View of the Loch Leven bridge from the window of our cottage in North Ballachulish

Edita booked a cottage right underneath the bridge over Loch Leven in North Balluchulish for a week. Well, OK, it wasn’t right underneath, but if you swung a cat from the bridge you could get it to land in the garden (we didn’t try this – I was just using a figure of speech). The cottage was a short stagger from the bar of the Loch Leven Hotel and provided convenient access to all the peaks in Glen Coe. This was exciting for me because I’ve driven through this dramatic and historic valley on almost every visit to Scotland, but I’d never got round to climbing any of its mountains.

Winter hillwalking is highly recommended, but you need to be selective. In December there are only seven hours of daylight each day, so routes need to be kept short (unless you’re prepared to walk in the dark). Depending on snow conditions, hikes usually take longer than the estimates given in guidebooks. If there is a lot of fresh snow then north-facing slopes become an avalanche hazard. As well as checking the Met Office Mountain Forecast it’s worth glancing at the website of the Scottish Avalanche Information Service if you’re going to be going high, where detailed risk assessments are provided for specific peaks, altitudes and aspects.

You’ve also got to be patient and flexible. Clouds and thick mist make navigation difficult, although this has become less of an issue in the era of smartphones. High winds are more of a deal breaker now, as I discovered on Ben Hope. It’s more than likely there will be days when the weather is so bad that hills should be avoided and only low-level walks are possible.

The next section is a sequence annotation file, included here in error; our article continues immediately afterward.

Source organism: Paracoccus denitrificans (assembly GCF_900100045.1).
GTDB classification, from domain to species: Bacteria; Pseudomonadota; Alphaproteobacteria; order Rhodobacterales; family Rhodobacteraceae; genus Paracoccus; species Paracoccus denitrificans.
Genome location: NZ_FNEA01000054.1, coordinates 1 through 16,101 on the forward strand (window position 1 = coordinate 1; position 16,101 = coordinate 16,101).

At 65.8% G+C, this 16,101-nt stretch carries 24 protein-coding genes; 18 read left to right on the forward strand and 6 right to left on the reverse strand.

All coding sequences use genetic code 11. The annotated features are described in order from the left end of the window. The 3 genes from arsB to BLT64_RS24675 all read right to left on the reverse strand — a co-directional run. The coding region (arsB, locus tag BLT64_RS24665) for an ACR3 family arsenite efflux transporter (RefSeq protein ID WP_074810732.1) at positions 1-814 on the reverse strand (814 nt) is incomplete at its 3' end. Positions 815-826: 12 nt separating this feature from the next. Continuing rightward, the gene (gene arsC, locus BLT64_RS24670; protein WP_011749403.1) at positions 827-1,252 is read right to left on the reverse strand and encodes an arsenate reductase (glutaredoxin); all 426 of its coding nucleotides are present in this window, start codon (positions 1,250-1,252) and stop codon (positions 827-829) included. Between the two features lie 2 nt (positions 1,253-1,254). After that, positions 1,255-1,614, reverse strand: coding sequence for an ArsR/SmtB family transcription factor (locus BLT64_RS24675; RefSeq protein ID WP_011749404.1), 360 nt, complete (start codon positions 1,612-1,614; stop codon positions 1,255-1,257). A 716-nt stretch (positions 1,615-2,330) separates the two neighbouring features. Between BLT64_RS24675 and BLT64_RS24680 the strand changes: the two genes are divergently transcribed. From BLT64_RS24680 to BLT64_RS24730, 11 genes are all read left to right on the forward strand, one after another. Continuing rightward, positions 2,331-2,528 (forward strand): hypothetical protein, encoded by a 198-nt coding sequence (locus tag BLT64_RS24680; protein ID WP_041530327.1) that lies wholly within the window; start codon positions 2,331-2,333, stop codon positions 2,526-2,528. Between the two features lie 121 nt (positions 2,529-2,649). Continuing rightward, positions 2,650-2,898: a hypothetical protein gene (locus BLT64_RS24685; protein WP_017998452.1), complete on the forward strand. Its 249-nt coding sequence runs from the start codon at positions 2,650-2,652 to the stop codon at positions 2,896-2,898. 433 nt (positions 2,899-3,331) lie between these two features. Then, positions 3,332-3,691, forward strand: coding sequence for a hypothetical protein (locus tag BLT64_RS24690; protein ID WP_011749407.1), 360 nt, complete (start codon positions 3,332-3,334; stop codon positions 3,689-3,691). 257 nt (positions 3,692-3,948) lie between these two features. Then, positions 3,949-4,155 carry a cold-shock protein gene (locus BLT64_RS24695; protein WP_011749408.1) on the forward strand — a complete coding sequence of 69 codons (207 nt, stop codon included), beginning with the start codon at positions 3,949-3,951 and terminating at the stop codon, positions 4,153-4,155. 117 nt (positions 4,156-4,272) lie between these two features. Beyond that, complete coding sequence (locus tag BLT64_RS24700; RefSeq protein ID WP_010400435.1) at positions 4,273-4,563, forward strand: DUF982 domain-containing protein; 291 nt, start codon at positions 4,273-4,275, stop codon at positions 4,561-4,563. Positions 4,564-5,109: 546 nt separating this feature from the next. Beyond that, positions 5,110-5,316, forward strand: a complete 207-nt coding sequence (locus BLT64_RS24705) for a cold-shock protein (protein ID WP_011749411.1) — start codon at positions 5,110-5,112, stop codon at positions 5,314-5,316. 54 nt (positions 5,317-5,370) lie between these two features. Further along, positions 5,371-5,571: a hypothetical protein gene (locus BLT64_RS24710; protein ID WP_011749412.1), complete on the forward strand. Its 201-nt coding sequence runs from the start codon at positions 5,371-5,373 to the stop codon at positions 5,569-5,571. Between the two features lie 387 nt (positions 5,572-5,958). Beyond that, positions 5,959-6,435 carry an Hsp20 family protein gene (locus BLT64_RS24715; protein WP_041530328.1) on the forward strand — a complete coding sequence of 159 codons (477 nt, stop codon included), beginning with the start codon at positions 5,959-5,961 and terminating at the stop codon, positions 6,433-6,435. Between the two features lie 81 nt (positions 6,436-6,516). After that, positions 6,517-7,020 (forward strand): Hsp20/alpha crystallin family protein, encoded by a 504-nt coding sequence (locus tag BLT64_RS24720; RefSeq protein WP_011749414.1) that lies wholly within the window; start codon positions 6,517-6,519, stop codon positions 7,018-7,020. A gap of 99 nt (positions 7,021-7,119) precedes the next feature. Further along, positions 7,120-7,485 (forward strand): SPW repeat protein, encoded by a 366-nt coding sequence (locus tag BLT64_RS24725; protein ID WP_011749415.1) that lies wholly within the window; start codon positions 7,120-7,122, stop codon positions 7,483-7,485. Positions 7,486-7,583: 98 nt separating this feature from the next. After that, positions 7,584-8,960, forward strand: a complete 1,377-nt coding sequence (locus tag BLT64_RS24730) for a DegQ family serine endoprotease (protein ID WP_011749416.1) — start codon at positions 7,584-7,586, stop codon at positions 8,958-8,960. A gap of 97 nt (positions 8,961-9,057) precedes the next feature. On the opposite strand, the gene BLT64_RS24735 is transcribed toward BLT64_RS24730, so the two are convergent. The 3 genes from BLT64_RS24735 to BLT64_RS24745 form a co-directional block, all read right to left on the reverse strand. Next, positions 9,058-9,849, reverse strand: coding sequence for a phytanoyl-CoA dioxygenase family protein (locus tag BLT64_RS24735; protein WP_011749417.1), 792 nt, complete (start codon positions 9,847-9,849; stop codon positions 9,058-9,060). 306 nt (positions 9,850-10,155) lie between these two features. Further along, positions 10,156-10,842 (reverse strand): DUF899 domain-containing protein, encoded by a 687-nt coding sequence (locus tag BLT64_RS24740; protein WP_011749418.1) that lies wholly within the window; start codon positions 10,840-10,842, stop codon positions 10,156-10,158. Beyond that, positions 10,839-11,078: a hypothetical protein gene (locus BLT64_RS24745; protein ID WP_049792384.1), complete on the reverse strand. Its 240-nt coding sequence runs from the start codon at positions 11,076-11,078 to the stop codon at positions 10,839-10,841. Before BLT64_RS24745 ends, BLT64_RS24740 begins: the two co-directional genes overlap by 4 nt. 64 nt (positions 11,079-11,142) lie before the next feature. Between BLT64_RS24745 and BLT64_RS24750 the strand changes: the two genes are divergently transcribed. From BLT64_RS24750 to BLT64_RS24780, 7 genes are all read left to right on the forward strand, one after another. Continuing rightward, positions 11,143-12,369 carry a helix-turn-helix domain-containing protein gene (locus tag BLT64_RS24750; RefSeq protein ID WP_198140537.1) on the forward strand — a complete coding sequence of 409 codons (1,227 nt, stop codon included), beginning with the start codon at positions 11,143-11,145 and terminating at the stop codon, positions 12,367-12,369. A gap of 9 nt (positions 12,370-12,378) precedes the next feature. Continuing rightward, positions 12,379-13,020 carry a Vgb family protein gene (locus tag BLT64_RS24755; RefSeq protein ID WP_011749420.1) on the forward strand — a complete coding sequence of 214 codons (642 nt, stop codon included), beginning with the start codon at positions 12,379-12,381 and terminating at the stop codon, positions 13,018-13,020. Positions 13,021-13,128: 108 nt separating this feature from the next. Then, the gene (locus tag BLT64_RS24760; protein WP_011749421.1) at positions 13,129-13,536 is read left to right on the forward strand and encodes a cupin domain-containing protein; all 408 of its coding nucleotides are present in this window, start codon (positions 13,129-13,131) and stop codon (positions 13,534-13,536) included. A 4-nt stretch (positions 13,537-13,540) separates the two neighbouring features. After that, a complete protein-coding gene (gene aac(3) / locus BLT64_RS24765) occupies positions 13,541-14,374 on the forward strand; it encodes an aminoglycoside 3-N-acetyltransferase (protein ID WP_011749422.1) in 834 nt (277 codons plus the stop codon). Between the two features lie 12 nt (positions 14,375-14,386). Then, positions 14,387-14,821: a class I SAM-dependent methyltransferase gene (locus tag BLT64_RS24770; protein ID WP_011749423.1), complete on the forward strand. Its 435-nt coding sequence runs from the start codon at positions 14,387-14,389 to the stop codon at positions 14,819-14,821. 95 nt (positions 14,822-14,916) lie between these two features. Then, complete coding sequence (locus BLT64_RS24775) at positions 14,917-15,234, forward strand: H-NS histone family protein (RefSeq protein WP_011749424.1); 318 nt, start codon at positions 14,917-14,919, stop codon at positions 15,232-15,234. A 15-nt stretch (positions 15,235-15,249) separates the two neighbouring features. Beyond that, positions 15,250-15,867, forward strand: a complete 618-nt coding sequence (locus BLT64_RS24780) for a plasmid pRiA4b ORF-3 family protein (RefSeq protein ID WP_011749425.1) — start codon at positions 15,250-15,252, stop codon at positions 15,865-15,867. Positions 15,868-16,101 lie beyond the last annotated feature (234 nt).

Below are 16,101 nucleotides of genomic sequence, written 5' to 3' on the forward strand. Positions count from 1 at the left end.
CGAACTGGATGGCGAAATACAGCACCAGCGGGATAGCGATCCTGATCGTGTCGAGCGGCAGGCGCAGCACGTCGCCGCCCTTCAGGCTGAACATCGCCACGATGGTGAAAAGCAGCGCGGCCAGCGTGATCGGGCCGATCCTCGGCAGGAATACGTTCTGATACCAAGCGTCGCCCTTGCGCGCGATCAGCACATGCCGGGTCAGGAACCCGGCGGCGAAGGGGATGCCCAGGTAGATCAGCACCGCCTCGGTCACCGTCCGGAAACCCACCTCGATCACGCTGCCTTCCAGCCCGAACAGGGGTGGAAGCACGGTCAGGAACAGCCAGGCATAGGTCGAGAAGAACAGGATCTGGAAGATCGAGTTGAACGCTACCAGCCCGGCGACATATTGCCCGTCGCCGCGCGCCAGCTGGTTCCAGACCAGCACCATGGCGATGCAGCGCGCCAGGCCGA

We arrived at the cottage on Christmas Eve, accompanied by our friends Bernadeta and Mohit. Edita and I had brought our axes and crampons, with the intention of climbing some more Munros in the course of our week if at all possible.

Edita crosses the bridge beneath the Grey Mare's Tail
Edita crosses the bridge beneath the Grey Mare’s Tail

The weather forecast soon forced a lowering of our ambitions. Heavy rain was forecast every day for the entire week. Winds on the summits were going to be in excess of 30mph with gusts of over 50mph. These were the sort of gales that froze my fingers on Ben Hope the previous year. Visibility would be poor, with the mountaintops in cloud for most of the time. Heavy rain meant heavy snow on the hills, creating avalanche hazards.